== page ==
Better With Popcorn

Player Profile: Matt Read

Young guns.

It’s a phrase that Philadelphia hockey fans have become fairly accustomed to over the last few months.  With all the moves that the franchise made this past offseason, a great deal of attention has been paid to the pressure that the younger players on the Flyers will be under this season. Claude Giroux, James van Riemsdyk, Sean Couturier and Braydon Schenn are all individuals that are expected to play crucial roles in the Flyers plans to bring the Stanley Cup back to Broad Street.

After an impressive pre-season and a strong performance in two regular season games, Matt Read is quickly earning himself some attention as well.

Read was born on June 14, 1986 in Ilderton, Ontario. The 5’11” forward began his career in 2005 when he joined the Milton Icehawks of the Ontario Provincial Junior ‘A’ Hockey League (OPJHL), a semi-pro league.  Read registered 68 points in 48 games at Milton, tallying 34 goals and 34 assists.

In 2006, Read joined the Des Moines Buccaneers of the United States Hockey League (USHL), the top junior program in the United States.  The Buccaneers posted a record of 29-21-10, finishing in sixth place in the West division. During that time, Read would score 28 goals and 34 assists to total 62 points in 58 regular season games, as well as two goals in eight playoff games.

In 2007, he enrolled at Bemidji State University in Minnesota.  Read spent the next four years at the Division I school, playing a total of 147 regular season games scoring 65 goals, 76 assists and 141 points. Read was named to the College Hockey America (CHA) conference All-Rookie team in 2007, as well as being named the CHA Rookie of the Year.

The 2008-09 season, Read’s second at Bemidji, was the single greatest season in the school’s history at the Division I level. The Beavers finished the regular season with a 12-5-1 record, strong enough for first overall in the CHA. Bemidji ended up winning the CHA championship and advanced to the NCAA tournament. The team went on to register the university’s first ever NCAA tournament win by upsetting the Notre Dame Fighting Irish, who were ranked second overall in the nation at the time. Bemidji eventually advanced to their first ever Frozen Four before falling to Miami of Ohio in the semi-finals.

In Read’s final season at Bemidji, the university would change conferences by joining the Western Collegiate Hockey Association (WCHA). The WCHA is largely considered the most competitive conference in all of Division I hockey (the conference has produced the winner of the national championship 36 times, the most of any conference in all of Division I hockey).  Bemidji struggled in their first year posting a final record of 8-15-5, which put the Beavers in the 10th seed in the WCHA tournament. Although the team struggled in the regular season, they would advance to the semi-finals of the tournament by sweeping Nebraska-Omaha in the opening round and defeating Minnesota-Duluth in the Final Five.  Bemidji would ultimately fall to Denver in the semi-finals.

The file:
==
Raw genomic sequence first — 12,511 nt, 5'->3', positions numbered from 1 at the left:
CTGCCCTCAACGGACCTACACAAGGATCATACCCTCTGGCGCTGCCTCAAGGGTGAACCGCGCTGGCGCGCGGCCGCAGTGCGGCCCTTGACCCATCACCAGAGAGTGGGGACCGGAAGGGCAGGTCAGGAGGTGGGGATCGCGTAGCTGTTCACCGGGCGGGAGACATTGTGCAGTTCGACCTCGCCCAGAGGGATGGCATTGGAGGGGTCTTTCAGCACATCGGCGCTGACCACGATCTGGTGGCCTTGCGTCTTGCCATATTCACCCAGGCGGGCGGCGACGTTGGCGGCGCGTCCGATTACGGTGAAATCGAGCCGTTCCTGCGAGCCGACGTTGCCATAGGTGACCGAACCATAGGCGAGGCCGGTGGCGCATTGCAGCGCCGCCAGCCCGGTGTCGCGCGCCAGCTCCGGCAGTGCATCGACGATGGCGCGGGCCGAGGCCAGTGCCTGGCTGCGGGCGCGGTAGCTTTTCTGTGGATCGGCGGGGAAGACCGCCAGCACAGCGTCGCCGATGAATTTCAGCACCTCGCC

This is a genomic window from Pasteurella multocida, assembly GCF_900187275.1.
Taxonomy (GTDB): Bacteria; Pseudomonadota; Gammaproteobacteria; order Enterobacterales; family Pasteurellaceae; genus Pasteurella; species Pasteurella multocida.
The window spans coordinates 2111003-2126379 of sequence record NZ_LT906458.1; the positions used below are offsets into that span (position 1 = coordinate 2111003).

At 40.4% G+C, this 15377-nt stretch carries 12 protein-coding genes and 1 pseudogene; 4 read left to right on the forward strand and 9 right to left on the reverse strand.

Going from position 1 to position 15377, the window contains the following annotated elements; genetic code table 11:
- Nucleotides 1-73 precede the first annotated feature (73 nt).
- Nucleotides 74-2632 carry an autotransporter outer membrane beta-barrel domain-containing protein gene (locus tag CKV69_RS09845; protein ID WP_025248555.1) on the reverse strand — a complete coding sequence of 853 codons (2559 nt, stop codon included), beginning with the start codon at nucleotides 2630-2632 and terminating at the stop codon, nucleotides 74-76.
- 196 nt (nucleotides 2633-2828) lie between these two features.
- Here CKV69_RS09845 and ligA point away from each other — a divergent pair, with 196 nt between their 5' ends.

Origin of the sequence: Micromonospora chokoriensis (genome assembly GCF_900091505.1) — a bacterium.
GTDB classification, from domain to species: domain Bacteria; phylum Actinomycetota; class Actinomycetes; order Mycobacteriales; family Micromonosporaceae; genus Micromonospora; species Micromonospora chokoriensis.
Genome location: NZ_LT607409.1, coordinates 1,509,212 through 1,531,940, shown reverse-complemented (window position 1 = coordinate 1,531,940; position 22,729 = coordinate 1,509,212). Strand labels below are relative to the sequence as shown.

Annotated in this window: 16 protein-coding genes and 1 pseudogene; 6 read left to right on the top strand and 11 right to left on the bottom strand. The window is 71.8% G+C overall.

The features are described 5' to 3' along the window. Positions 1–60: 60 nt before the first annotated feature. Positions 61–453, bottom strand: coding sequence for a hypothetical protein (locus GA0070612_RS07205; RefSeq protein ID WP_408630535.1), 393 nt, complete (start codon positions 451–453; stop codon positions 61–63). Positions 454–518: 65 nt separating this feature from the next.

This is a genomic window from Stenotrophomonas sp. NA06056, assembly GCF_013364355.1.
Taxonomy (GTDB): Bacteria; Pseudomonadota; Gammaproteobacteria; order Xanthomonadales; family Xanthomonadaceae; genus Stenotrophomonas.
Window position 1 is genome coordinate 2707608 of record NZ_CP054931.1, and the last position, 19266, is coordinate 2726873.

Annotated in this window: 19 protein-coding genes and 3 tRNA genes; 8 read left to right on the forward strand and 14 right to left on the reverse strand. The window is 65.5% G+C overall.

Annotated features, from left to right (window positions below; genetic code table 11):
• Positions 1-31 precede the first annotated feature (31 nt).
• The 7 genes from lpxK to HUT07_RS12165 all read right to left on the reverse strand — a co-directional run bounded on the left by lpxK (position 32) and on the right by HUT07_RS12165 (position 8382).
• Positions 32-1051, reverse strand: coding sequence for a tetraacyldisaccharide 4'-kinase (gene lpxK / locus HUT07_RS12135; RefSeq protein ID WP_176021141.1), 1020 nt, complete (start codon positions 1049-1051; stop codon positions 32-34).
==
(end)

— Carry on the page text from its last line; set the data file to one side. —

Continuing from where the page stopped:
Six days after being eliminated by Denver, Read would sign a three-year free agent contract with the Flyers. The forward had the chance to play in the final 11 games of the AHL season with the Adirondack Phantoms, where he registered 13 points with seven goals and six assists.

Read would impress many in his short stint with the Phantoms, including Phantoms beat-writer Tim McManus.

“Read has tremendous vision,” McManus said in an interview with Flyers Faithful. “The game just sped up when he was on the ice. He’s a creator, for sure.”

Read’s speed has been a component of his game that has been apparent in his time with the Flyers. His ability to turn the puck up ice, as well as his ability to get back on defense, is largely why Read made the team out of camp. In two regular season games with the Flyers, Read has averaged a little over 14 minutes of ice time. He has seen a considerable amount of time on the penalty kill and has played a few shifts on the power play. Read even scored his first NHL goal in the Flyers last game against Martin Brodeur and the New Jersey Devils.

While the season is still young, Read is already opening eyes and catching the fans' attention. Partnered with Couturier on the third line, Read is displaying that he is capable of holding his own with the rest of the young guns. As long as Read continues to perform with the energy that he has thus far, the 25-year old forward has a wonderful opportunity to cement a permanent role with the Flyers.


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John Russo's picture

Excellent read my man. Read was impressive during the preseason and him earning a spot on the NHL roster was huge for his growth. He gets lost in the four names you mentioned but if he keeps playing the hard minutes, he'll get recognition. The Flyers are filled with youth. Should be a fun couple of years if all this youth turns into Cups.

Adam Pardes's picture

So far so good! Hope he can keep up the intensity... his speed is definitely sick.

Matthew Brigidi's picture

I totally agree. He did such a good job in the preseason that it was hard not to notice him out there.